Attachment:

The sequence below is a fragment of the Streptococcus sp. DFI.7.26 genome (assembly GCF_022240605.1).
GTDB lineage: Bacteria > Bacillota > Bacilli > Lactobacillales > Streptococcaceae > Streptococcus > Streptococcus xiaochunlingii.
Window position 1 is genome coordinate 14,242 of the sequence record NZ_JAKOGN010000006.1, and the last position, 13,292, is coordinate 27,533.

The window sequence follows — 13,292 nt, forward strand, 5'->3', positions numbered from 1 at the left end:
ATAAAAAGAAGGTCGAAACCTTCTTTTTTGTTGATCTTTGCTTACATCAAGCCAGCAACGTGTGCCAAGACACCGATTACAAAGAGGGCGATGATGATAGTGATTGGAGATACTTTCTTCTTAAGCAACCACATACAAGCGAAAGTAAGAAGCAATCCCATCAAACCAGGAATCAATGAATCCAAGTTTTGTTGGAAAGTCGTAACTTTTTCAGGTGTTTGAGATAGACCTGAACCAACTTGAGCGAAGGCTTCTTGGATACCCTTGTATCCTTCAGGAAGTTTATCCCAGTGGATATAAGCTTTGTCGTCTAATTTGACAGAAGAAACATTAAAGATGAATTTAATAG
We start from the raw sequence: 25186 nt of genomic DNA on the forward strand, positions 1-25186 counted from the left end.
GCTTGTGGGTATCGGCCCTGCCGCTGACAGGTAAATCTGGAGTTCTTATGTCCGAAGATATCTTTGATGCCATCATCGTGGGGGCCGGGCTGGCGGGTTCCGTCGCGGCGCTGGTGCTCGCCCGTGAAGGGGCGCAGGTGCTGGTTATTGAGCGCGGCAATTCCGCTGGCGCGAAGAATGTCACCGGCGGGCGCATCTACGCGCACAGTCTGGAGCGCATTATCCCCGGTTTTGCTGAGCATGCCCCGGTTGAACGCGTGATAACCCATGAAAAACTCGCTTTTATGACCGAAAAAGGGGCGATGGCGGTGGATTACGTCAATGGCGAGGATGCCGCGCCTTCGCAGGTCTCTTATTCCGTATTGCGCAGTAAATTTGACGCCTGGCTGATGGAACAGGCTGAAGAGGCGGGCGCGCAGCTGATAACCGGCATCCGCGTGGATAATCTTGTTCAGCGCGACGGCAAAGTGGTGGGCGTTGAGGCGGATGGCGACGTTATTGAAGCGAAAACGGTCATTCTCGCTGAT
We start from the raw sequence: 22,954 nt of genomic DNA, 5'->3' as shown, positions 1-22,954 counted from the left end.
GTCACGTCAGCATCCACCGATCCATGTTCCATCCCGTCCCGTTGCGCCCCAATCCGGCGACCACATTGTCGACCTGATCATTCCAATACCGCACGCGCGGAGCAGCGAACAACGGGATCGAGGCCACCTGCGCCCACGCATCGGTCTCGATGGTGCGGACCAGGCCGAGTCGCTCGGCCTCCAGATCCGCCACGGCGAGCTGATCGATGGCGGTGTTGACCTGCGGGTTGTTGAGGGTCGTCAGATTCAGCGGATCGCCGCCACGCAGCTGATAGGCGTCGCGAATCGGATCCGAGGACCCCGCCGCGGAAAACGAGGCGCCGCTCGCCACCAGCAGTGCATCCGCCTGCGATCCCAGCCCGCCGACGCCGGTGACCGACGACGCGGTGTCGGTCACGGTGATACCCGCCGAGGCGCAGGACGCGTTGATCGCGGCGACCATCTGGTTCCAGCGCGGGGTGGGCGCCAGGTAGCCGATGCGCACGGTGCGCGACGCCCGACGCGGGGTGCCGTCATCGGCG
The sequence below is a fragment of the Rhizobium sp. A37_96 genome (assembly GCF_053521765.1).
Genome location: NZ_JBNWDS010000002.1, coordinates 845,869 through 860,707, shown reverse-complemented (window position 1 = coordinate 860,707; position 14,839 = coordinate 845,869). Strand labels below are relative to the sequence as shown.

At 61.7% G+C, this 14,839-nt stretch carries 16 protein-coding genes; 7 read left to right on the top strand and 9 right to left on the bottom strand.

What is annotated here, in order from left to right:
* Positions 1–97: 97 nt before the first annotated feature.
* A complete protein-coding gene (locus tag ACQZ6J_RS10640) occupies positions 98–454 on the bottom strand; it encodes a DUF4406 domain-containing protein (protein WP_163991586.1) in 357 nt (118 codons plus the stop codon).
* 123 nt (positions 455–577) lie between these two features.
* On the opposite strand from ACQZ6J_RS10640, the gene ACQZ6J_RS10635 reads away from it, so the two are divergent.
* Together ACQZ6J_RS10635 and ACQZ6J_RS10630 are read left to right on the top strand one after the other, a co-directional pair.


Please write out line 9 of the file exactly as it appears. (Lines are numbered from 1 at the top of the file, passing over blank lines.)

GTCACGTCAGCATCCACCGATCCATGTTCCATCCCGTCCCGTTGCGCCCCAATCCGGCGACCACATTGTCGACCTGATCATTCCAATACCGCACGCGCGGAGCAGCGAACAACGGGATCGAGGCCACCTGCGCCCACGCATCGGTCTCGATGGTGCGGACCAGGCCGAGTCGCTCGGCCTCCAGATCCGCCACGGCGAGCTGATCGATGGCGGTGTTGACCTGCGGGTTGTTGAGGGTCGTCAGATTCAGCGGATCGCCGCCACGCAGCTGATAGGCGTCGCGAATCGGATCCGAGGACCCCGCCGCGGAAAACGAGGCGCCGCTCGCCACCAGCAGTGCATCCGCCTGCGATCCCAGCCCGCCGACGCCGGTGACCGACGACGCGGTGTCGGTCACGGTGATACCCGCCGAGGCGCAGGACGCGTTGATCGCGGCGACCATCTGGTTCCAGCGCGGGGTGGGCGCCAGGTAGCCGATGCGCACGGTGCGCGACGCCCGACGCGGGGTGCCGTCATCGGCG